“Make Up,” an unsettling new English psychological thriller now playing in theatres, won’t make you sit bolt upright in your chair, but it may have you looking around furtively, wondering who, if anyone, is lurking behind you.
Set in a desolate strip of land in South West England, “Make Up” takes place in a Cornish holiday park in the off season. The empty caravans are tended to by caretaker Shirley (Lisa Palfrey), an odd woman with a rasp in her throat, and her crew of workers, including Tom (Joseph Quinn). When Tom’s girlfriend, 18-year-old Ruth (Molly Windsor), makes the fourteen hour trip to the park from her home in Derry, she comes hoping to see her boyfriend and possibly score a job.
Despite a frosty welcome from Shirley and Tom, she stays on, learning the ropes of the job. When she isn’t working shutting down the camp for the winter, she hangs out with a disinterested Tom and her only friend, camp worker and part-time beautician Jade (Stefanie Martini). Soon, however, the day-today is broken up by strange discoveries. Red lipstick kisses on Tom’s mirror and unexplained red hairs in his bed arouse jealousy. As Ruth falls further and further down the rabbit hole of her own paranoia, she begins to question everything, even her own sexuality.
The isolation of “Make Up’s” location creates an atmosphere that writer-director Claire Oakley, in her feature debut, milks for all it is worth. Strange, unsettling sounds from nature break the night’s stillness and the park itself is a smörgåsbord of ethereal sights. Think “The Shining’s” Overlook Hotel, but with wheels. Ruth sees odd, tormented figures shrouded in the plastic wrap they use to protect the newly fumigated trailers and the primordial power of the sea is apparent, even when you can’t see the water. It adds up to an atmosphere that feels ripe for things that go bump in the night… or at least things that wear a red wig and run around at night.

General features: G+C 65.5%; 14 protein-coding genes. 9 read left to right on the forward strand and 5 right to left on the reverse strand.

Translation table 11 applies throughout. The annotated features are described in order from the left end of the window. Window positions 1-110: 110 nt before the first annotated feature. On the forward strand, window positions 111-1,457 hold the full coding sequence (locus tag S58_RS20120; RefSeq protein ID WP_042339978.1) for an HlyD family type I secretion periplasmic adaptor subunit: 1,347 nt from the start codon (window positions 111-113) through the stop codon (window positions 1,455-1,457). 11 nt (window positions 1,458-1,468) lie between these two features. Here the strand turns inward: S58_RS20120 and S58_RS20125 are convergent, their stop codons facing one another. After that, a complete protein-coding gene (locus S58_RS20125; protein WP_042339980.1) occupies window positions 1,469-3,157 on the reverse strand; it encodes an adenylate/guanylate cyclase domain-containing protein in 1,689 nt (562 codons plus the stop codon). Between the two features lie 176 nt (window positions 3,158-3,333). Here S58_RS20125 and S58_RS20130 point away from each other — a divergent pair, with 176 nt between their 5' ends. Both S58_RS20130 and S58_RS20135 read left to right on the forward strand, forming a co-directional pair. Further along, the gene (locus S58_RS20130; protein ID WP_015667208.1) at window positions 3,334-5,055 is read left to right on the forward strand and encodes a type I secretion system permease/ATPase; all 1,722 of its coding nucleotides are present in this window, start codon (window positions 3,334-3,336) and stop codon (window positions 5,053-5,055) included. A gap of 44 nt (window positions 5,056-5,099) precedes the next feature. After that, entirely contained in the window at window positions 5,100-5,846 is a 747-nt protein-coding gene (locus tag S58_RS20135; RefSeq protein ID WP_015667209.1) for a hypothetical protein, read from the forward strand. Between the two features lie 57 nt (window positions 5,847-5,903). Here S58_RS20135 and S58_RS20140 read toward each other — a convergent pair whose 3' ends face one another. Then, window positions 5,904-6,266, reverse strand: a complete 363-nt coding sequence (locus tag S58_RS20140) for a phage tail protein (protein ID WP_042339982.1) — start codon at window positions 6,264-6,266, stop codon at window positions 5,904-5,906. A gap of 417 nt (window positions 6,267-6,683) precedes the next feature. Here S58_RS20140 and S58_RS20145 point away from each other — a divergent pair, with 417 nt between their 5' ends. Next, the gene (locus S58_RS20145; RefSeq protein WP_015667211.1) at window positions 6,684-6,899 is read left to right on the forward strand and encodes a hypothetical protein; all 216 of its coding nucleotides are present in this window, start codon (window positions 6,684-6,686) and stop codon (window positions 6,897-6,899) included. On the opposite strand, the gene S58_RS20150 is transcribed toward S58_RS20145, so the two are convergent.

“Make Up” can’t rightly be pigeonholed. It’s not an outright body horror, ghost story or thriller. Instead it’s an exercise in dread, the feeling you get when you know something is terribly wrong but can’t quite place your finger on it. Oakley employs plainspoken dialogue to tell the tale but uses intense sound design (be careful of this one is you have Misophonia) and interesting photography to heighten the experience. Put together, it’s a redefinition of horror as a metaphor for coming-of-age can be and a self-assured and exciting directorial debut.